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Anthony Davis seeks redemption after off night in Game 2 loss

Anthony Davis sat at his locker with his head down and his arms folded. His lips pursed and his eyes narrowed, he leaned back in his chair and raised his arms above his head before closing his eyes for a few seconds.

This forlorn look from Davis didn’t stop in the Lakers locker room. He carried the same despondent look while sitting next to LeBron James at the postgame news conference.

Davis had a subpar night for the Lakers in Game 2 of the Western Conference first-round playoff series against the Memphis Grizzlies on Wednesday night, and his body language told the story of how he was feeling.

He did not play up to his standards and that played a role in the Lakers losing 103-93 to the Grizzlies at FedExForum.

He missed 10 of 14 shots, had just 13 points and nine rebounds, and was a minus-four rating.

The Lakers return home to play Game 3 at Arena on Saturday night, and Davis is looking for redemption.

“Wish I could play tomorrow,” said Davis, his voice low. “Get home, a couple days of rest, a couple days of film and I’ll be ready for Game 3 for sure.”

The Lakers trailed by as many as 20 points in the third quarter to a Grizzlies team playing without its best player, guard Ja Morant, who reinjured his right hand in Game 1.

The Lakers got as close as six points in the fourth quarter before faltering and allowing the Grizzlies tie the series.

“That’s all we can ask for, fight,” Davis said. “Obviously, I can be better. … Can’t have a night like I had tonight and expect us to win. But we’ll look at the film for the next couple of days and be ready for Saturday. Make some adjustments and try to get a win at home.”

When Davis got up to leave for the postgame interview, James pointed to his teammates’ eye.

There was some blood below his right brow, some dripping down his face.

Davis had been elbowed in the face during the game and this was just another reminder of how bad things were going for him.

He was asked if the eye bothered him during the game.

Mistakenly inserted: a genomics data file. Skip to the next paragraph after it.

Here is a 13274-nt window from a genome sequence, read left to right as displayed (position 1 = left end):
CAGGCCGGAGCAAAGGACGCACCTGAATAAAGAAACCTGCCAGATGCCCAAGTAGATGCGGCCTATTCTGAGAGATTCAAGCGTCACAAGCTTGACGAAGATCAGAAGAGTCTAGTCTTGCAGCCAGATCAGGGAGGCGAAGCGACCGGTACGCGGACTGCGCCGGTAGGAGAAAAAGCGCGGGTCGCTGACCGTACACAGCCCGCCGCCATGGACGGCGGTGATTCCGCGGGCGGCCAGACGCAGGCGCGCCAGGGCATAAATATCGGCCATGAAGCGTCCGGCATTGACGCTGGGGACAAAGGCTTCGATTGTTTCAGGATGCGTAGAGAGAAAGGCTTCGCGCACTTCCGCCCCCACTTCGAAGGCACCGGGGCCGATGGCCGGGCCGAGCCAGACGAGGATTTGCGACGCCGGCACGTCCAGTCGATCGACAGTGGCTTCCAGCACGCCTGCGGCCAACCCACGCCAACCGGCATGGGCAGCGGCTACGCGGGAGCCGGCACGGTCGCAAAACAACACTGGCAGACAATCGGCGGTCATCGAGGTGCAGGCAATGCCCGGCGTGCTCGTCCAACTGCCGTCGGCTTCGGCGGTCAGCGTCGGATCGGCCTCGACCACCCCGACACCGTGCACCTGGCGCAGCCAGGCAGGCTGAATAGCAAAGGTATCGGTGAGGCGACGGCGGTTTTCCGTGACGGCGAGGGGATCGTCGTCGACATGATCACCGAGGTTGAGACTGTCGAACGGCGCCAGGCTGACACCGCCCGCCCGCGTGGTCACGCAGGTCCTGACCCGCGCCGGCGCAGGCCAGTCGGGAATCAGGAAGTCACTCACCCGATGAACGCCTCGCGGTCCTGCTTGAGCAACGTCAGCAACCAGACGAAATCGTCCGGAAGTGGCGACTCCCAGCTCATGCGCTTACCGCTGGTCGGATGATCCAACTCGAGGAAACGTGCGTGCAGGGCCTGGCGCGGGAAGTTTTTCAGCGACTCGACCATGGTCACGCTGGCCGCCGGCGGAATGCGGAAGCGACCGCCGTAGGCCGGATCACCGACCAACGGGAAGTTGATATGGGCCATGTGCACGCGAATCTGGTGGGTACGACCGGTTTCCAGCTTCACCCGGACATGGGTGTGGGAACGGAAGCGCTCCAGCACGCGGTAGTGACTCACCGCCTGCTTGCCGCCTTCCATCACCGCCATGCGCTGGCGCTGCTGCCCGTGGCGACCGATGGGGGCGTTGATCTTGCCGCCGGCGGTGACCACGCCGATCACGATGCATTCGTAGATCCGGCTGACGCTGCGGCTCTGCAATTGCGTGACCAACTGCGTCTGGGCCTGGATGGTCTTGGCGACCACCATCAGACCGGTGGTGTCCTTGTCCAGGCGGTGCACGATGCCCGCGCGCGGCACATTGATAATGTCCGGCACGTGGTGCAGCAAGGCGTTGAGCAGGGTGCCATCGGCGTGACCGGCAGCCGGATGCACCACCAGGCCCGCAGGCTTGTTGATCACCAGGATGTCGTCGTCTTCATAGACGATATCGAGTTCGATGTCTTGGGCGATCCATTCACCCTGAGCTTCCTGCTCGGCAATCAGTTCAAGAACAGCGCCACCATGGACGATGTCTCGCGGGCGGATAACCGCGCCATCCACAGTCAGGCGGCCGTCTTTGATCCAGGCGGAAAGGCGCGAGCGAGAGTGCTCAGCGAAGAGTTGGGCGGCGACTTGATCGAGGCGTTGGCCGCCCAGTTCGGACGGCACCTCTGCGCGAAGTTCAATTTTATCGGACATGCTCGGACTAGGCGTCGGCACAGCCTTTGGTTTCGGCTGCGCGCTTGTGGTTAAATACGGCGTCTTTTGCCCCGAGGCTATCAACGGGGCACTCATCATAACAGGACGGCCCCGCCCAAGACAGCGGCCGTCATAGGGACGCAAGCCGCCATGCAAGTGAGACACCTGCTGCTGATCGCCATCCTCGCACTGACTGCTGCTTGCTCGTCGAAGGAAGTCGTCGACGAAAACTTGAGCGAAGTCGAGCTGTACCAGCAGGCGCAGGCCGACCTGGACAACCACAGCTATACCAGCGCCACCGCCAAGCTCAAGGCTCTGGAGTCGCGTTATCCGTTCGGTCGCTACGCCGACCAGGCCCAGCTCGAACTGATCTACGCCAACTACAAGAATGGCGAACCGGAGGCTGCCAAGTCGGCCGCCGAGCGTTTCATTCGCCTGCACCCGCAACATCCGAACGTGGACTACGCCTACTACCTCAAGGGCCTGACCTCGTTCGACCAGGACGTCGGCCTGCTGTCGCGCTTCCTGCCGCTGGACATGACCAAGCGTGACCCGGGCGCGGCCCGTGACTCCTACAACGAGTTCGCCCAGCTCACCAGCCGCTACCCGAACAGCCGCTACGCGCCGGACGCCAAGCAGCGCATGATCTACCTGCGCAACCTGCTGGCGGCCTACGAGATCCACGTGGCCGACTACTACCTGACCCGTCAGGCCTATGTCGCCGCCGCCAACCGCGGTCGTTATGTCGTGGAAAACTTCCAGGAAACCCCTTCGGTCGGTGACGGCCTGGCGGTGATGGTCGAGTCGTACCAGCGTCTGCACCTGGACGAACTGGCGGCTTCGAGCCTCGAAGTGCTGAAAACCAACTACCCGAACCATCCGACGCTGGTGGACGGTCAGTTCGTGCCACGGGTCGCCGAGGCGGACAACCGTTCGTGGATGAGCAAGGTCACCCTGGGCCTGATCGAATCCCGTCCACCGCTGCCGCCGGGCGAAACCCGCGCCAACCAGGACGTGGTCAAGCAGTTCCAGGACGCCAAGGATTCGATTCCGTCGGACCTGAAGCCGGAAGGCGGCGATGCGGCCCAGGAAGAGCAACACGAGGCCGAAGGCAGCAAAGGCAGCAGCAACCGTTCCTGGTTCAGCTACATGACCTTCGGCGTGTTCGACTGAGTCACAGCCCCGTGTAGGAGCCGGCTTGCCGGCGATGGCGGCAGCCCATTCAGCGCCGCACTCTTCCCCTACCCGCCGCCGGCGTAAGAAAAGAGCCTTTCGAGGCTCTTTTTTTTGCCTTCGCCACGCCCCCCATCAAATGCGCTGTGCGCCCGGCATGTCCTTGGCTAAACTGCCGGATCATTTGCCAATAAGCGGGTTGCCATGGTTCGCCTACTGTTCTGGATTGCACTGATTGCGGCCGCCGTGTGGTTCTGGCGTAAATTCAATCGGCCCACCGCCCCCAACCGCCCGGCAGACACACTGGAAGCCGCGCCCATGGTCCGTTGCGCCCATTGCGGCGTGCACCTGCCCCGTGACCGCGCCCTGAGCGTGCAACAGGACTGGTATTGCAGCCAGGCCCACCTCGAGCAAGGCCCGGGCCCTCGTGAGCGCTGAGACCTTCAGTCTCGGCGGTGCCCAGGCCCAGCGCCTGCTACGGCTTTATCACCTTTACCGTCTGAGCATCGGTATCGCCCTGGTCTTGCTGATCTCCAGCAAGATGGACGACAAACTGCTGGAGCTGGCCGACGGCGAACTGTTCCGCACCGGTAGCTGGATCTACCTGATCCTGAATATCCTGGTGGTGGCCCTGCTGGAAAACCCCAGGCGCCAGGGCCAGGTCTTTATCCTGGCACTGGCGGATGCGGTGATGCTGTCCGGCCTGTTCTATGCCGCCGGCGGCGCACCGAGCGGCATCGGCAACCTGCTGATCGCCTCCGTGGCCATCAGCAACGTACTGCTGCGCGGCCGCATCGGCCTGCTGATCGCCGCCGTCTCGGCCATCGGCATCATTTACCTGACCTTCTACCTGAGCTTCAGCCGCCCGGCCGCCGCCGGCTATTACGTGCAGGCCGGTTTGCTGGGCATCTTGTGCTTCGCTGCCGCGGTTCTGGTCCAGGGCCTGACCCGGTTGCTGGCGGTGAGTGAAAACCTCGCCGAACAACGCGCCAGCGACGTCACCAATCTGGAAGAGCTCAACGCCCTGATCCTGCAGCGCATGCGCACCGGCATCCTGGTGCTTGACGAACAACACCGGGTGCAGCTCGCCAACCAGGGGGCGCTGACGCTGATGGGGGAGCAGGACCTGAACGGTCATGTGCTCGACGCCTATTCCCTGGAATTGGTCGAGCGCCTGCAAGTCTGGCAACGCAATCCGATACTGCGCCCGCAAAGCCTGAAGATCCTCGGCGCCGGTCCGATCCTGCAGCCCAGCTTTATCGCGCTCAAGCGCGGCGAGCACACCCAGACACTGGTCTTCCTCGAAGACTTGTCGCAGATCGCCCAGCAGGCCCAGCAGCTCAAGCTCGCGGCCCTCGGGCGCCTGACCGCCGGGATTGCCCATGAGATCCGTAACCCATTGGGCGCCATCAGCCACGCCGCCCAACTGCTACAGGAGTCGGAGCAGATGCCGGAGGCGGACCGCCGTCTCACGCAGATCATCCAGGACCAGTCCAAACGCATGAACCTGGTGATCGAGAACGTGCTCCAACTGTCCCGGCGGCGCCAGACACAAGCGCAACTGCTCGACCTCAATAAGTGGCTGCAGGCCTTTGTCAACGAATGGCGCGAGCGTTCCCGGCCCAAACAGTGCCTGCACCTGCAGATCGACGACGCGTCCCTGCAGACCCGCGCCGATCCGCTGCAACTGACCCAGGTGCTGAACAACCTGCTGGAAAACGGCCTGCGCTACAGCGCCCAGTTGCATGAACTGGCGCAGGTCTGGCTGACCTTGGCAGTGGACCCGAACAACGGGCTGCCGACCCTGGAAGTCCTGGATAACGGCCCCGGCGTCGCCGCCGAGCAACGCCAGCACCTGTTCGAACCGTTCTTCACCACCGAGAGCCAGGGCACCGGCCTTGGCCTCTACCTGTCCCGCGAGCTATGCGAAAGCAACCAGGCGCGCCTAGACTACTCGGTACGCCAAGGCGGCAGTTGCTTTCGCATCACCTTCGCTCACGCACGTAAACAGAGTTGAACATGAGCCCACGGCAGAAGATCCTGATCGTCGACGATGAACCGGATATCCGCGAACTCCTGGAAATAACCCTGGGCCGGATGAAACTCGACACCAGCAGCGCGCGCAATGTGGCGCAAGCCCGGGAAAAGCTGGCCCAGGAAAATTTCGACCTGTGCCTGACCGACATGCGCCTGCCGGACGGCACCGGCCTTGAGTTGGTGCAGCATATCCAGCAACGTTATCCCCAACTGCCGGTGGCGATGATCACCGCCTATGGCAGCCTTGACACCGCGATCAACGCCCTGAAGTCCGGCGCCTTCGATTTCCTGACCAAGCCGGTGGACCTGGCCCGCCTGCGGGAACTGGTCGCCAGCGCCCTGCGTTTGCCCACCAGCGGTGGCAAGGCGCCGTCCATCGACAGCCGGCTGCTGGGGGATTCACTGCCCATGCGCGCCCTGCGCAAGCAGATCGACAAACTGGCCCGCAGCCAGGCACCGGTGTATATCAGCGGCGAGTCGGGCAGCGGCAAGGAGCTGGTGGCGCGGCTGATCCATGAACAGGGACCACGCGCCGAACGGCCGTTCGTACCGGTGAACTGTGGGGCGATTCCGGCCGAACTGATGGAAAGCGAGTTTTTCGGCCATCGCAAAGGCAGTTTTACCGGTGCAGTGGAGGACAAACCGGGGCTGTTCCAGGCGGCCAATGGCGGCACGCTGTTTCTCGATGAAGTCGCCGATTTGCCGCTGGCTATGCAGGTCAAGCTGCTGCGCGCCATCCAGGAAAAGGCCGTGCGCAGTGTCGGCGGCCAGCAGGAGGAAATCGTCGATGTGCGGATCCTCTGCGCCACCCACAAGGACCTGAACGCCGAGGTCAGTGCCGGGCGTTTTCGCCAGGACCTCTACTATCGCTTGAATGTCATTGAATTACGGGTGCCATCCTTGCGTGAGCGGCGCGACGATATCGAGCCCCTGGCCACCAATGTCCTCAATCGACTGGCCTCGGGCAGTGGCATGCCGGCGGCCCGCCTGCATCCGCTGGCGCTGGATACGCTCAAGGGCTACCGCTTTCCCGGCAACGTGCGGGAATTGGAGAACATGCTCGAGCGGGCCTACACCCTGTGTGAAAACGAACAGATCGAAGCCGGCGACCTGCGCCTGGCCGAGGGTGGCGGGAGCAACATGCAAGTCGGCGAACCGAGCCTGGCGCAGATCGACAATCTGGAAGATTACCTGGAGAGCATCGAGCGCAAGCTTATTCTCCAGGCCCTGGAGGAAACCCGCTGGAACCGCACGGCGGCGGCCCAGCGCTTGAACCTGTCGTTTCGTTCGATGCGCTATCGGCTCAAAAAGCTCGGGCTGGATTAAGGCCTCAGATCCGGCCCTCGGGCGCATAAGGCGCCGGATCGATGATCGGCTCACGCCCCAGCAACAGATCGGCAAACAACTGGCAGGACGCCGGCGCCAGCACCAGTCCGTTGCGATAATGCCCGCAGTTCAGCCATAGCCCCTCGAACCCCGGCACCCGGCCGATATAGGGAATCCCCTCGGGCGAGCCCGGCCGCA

“No,” Davis said.

Davis was one-for-nine shooting in the first half, his night beginning the wrong way.

He even had a couple of shots blocked.

“I like all the shots I took. I just missed them,” Davis said. “A lot of shots close to the rim I normally make, go in. Flush it and get ready for Wednesday … or Friday, Saturday … whatever day we play.”

That will be Game 3 on Saturday, with Game 4 on Monday night, also at Arena.

Davis’ teammates still like what he did on defense, his five blocked shots making him the first Laker since Shaquille O’Neal in 1998 to have five-plus blocks in consecutive playoff games. Davis had seven blocks in Game 1, the first player in the NBA to accomplish this feat since Brook Lopez in 2019.

The rest of the Lakers will look for ways to get Davis more involved in the offense.

“Just try to make it easier for him. Get him the ball in better spots,” Austin Reaves said. “We got him the ball in a couple of tough spots where he had to try to make a shot over two or three people. So, just giving him a little more space and opportunity to play his game. He’s got so much talent that if you give him that he’s really hard to stop. But they did a good job defensively.”

In past playoff series with the Lakers, when Davis had bad games, he showed the ability to lift his spirits and that of his teammates with a better performance the next time out.

When the Lakers played the Suns in the 2021 playoffs, Davis had 13 points in Game 1, his mood downcast then. But he recovered to score 34 points with 10 rebounds in Game 2 and 34 points with 11 rebounds in Game 3.

The Lakers will need Davis to be a force the rest of the way in this best-of-seven series. They still have home-court advantage after winning the series opener.

“If this were the NCAA tournament, I’m sure my mood would be a lot different,” Lakers coach Darvin Ham said. “This is the first of four, not the first of one or two or three. We anticipated a really grueling series. This team (Grizzlies), again, there’s a reason they are who they are. They have a lot of pride, a high, high, elite competitive spirit. Extremely talented roster. We knew we were going to have our hands full.

“Again, we were able to do some great things in Game 1. Game 2, not so much. Didn’t start off the right way, but we kept at it, kept competing. Holding this team to 103 points, even without Ja, is a hell of an effort. I’m sure AD will play better.”

This story originally appeared on LA Times

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